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Perl (2) Hongkang Mei, Ph.D. March 10, 2002. Review of Perl (1) More on I/O Regular Expression basics More on regular expression Using regular expressions File and directory handles. Scalar data something single or just one number or string, interchangeable acted upon with operators

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slide1

Perl (2)

Hongkang Mei, Ph.D.

March 10, 2002

slide2

Review of Perl (1)

  • More on I/O
  • Regular Expression basics
  • More on regular expression
  • Using regular expressions
  • File and directory handles
slide3

Scalar data

something single or just one

number or string, interchangeable

acted upon with operators

(a scalar variables holds value of a scalar)

  • List data

list of scalars

(array is a variable contains list)

(hash or associative array is a variable contains a list with pairs of scalars associated to each other)

slide4

Scalar variables

‘$’ followed by Perl identifier

  • Should be descriptive
  • Perl built-in scalar variables
  • $ARGV, $_, ”……

*Perl identifier

letters, ‘_’, digits, not begin with digit

slide5

Numeric operators

  • ++ incrementing the value
  • $counter++;
  • $v = $counter++;
  • is different from
  • $v = ++$counter;
  • -- decrementing the value
slide6

List data

listliterals

scalars separated by ‘,’ in ()

(1, 2, 3, 4, 5)

(“dnaA”, “argC”, “rnpA”)

qw/ dnaA argC rnpA/

range operator ..

(1..5) # (1, 2, 3, 4, 5)

(1.2..5.7) # same

(5..1) # empty

($a..$b) # depend on current values

* The qw shortcut

treated like ‘’ string

uses any punctuation pairs

/ /, “”, {}, [], (), <>, ##, !!

slide7

Array variables

  • @ + identifier
  • no unnecessary limit
  • Array elements: scalar variables

0

1

2

3

4

Array{

C

Scalar variable

indices

slide8

Accessing array elements

  • achieved by calling the scalar variables:
  • $seq[0]
  • print $seq[3];
  • $seq[1] = ‘acg’;
  • $seq is a different thing!
  • @ and $ have different namespaces
slide9

Hashes

  • A hash is a variable containing list with
  • paired scalar values associated each other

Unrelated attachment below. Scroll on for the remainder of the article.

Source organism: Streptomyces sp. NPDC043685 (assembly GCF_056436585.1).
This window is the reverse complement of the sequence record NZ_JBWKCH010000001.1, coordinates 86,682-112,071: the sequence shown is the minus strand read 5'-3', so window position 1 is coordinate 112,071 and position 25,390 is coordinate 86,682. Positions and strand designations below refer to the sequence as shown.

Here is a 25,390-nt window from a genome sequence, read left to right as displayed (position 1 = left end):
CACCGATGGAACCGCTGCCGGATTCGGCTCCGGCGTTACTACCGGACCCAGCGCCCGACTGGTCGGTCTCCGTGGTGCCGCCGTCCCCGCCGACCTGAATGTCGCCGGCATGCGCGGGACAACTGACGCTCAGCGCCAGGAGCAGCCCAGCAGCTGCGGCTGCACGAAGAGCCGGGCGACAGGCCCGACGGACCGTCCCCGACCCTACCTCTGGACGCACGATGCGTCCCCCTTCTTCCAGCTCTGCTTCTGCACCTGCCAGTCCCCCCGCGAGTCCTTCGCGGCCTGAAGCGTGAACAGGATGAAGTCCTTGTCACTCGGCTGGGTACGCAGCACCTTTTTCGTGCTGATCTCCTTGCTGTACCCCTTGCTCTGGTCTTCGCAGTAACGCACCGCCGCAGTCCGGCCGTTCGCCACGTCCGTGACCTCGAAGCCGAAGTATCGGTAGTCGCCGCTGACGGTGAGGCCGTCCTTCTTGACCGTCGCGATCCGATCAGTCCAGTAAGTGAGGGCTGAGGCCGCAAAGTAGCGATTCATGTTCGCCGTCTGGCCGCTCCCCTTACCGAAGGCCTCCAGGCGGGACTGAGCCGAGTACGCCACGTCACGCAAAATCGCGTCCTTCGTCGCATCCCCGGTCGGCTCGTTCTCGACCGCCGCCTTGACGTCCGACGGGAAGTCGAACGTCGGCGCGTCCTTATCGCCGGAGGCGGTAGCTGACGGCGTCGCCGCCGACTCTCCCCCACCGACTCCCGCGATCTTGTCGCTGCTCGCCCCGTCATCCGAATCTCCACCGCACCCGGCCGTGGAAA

• % + identifier
  • no unnecessary limit
  • keys values

C

Hash {

Scalar variables

slide10

Hash element access

  • $hash{$key}
  • $seq{“dnaA”} = “CAGACTCGAT”;
  • foreach $gene (qw/dnaA argC rnt/) {
  • print “The sequence for $gene is $seq{$gene}.\n”;
  • }
  • $key can be expr.
  • $seq{“unknown”} # undef
slide11

Interpolation of variables into strings

  • Scalar:
  • print $aa_seq;
  • print “The sequence is $aa_seq.\n”;
  • print “The file contains $count ${type}s.\n”;
  • Array:
  • print “The list contains @array\n”;
  • print @array;
  • print 3 * @array;
  • Hash:
  • print “The AC# for ‘dnaA’ is $g_ac{‘dnaA’};
  • NO interpolation for the whole hash!!
  • Printf “The %s has %d AAs.\n”, $prot, $len;
slide12

SCALAR and LIST CONTEXT

  • Using the same variable in different context
  • means different things
  • depending on what Perl is expecting
  • 5 + @aa; # scalar
  • sort @aa; # list
  • @list = @aa;
  • @list = $aa;
  • $aa[0] = @list;
  • print “The full aa list is @aa.\n”;
  • print “The number of aa is “ . @aa . “.\n”
  • print @aa;
slide13

Control structures

  • if (true) {...}elsif{…}else{…}
  • while (true) {...}
  • foreach $line (list){...}
  • for($i=1; $i<11; $i++) {…}
  • unless(true){…} #if(false){…}
  • until(true){…} #while(false){…}
slide14

Control structures

  • autoincrement autodecrement
  • $n++; $n--;
  • ++$n; --$n;
  • $m = $n++;
  • $m = ++$n;
  • $m = $n; $n++;
  • logical operators
  • &&, ||, !
  • and, not, or
slide15

Control structures

  • expression modifier
  • print “Acidic\n” if $pH < 7;
  • print “ “, ($n += 2) while $n < 10;
  • print “$aa{$_[0]}\t” foreach (keys %codon);
  • short-circuit operator
  • my $n_aa = $aa{$codon} || “not in the list”;
  • the ternary operator ?:
  • $aa = ($pI{$aa} < 7) ? “acidic” :
  • ($pI{$aa} = 7) ? “neutral” :
  • ($pI{$aa} > 7) ? “basic”;
slide16

Subroutines

  • functions or subroutines
  • define:
  • sub my_funct {
  • $dna_length = 3 * length($aa_seq);
  • print “DNA is $dna_length basepairs\n”;
  • }
  • Invoke:
  • &my_funct;
slide17

Built-in functions

  • print
  • chomp
  • defined
  • chop
  • reverse, sort
  • pop, push, shift, unshift
  • return
  • length
  • scalar # a fake one
  • ……
  • perlfunc manpage
slide18

Review of Perl (1)

  • More on I/O
  • Regular Expression basics
  • More on regular expression
  • Using regular expressions
  • File and directory handles
slide19

<STDIN>: get user input

  • from commandline:
  • chomp ($a = <STDIN>); print $a;
  • # input ends up at newline
  • file redirection:
  • %>myprog.pl < my_input.txt
  • ……
  • $line_n = 1;
  • while (<STDIN>){
  • print “$line_n\t$_;
  • $line_n++;
  • }
slide20

<>: get user input from commandline

  • %>myprog.pl input1 - input2
  • ……
  • $line_n = 1;
  • while (<>){
  • print “$line_n\t$_;
  • $line_n++;
  • }
  • The difference between <> and <STDIN>
  • <> works from @ARGV
slide21

more on print

  • buffer
  • print <>; #string operator
  • # work like cat in commandline
  • print () function
  • print (3+4)*5;